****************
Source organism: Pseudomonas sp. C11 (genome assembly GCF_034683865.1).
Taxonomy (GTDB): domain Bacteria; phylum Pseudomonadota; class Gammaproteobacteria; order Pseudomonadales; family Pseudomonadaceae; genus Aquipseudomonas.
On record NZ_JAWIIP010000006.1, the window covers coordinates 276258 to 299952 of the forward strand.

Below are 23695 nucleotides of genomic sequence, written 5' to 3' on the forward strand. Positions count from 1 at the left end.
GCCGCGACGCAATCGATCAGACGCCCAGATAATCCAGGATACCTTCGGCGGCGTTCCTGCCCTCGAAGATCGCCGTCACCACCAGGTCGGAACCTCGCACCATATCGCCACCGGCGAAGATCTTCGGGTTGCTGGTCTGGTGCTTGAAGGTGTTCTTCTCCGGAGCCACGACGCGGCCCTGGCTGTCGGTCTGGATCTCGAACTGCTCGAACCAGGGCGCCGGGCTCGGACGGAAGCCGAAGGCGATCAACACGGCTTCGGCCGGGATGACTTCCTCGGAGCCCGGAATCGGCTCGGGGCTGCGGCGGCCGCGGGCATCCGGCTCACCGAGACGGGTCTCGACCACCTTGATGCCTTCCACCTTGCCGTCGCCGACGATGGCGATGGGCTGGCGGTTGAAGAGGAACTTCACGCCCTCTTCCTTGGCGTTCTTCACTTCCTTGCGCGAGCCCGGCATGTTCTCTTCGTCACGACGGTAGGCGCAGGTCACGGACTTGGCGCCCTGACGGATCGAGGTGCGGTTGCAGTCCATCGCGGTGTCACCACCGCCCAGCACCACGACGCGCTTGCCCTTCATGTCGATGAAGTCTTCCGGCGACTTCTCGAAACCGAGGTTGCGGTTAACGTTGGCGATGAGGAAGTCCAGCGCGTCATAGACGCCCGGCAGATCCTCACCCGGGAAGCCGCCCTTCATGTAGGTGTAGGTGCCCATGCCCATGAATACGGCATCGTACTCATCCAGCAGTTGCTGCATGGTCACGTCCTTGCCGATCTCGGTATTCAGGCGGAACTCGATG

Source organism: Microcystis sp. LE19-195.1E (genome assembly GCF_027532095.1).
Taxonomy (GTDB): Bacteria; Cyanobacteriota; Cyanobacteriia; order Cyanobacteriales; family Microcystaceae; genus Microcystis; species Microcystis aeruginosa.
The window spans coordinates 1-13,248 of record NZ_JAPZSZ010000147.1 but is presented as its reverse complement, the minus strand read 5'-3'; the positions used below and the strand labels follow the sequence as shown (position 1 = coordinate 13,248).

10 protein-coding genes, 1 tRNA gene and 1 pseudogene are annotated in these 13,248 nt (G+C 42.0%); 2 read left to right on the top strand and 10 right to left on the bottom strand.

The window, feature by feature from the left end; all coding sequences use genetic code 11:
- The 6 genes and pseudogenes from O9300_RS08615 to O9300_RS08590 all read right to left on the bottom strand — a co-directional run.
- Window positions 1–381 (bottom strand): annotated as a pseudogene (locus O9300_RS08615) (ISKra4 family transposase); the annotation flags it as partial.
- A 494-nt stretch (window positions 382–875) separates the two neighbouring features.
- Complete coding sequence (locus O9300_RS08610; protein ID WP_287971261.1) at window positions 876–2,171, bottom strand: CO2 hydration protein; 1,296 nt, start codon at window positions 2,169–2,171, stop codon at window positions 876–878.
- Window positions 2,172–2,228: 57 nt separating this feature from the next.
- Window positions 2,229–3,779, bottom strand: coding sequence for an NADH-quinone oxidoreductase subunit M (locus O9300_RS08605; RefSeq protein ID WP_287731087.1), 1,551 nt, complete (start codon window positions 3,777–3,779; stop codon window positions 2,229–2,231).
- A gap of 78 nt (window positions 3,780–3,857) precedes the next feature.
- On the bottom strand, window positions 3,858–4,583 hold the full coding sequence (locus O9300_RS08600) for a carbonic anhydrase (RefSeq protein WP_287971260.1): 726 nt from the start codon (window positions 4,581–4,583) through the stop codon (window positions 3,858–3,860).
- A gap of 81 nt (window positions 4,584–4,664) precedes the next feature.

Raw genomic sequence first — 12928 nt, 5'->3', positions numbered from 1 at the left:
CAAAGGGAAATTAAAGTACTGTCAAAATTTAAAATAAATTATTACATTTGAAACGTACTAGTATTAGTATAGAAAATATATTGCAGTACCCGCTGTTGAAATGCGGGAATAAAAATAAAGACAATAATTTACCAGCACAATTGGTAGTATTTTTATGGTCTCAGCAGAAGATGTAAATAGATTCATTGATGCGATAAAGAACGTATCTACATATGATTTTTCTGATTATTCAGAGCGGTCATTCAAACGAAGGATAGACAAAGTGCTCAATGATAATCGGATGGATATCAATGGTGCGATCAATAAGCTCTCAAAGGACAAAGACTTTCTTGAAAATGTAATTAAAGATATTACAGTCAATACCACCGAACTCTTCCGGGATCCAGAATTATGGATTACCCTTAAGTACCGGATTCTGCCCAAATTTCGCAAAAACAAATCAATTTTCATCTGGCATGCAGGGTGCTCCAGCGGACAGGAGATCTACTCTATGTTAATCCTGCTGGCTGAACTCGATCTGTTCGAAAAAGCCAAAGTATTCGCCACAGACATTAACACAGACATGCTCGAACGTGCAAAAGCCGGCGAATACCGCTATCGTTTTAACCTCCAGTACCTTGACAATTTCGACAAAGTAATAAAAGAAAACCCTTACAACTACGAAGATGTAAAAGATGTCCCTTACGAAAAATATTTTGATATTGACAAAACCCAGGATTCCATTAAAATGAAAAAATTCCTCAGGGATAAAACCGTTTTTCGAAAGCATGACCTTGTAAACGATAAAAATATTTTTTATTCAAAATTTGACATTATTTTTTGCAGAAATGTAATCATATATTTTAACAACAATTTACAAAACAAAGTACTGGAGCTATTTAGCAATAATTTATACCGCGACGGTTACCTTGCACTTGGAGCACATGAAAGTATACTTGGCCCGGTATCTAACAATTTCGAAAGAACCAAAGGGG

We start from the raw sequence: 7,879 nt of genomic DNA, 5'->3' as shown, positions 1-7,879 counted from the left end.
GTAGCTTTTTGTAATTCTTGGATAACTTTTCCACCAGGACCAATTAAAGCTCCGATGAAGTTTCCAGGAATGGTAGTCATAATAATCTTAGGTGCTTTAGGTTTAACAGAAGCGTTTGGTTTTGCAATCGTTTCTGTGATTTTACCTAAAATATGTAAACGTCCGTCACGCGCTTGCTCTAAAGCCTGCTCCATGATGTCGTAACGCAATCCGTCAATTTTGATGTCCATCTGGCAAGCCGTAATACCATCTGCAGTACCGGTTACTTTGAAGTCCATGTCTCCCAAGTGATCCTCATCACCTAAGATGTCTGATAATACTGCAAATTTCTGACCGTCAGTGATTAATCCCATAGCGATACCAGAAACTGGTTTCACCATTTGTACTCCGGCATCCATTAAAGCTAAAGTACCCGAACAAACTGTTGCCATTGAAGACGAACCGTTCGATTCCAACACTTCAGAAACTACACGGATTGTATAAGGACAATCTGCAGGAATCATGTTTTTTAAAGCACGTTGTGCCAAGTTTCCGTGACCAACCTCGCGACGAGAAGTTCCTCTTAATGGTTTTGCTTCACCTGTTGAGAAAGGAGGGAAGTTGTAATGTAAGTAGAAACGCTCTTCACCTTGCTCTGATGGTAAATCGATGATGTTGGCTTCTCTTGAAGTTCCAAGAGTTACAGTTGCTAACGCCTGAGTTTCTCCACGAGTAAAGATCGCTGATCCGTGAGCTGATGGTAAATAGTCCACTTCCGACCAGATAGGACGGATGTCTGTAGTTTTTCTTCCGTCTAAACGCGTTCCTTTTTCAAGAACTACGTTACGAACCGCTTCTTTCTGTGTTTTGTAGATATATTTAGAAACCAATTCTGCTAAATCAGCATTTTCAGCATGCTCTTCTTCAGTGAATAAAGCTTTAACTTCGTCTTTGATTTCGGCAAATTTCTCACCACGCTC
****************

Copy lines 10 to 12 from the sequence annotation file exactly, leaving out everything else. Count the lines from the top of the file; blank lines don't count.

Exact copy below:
The window, feature by feature from the left end; all coding sequences use genetic code 11:
- The 6 genes and pseudogenes from O9300_RS08615 to O9300_RS08590 all read right to left on the bottom strand — a co-directional run.
- Window positions 1–381 (bottom strand): annotated as a pseudogene (locus O9300_RS08615) (ISKra4 family transposase); the annotation flags it as partial.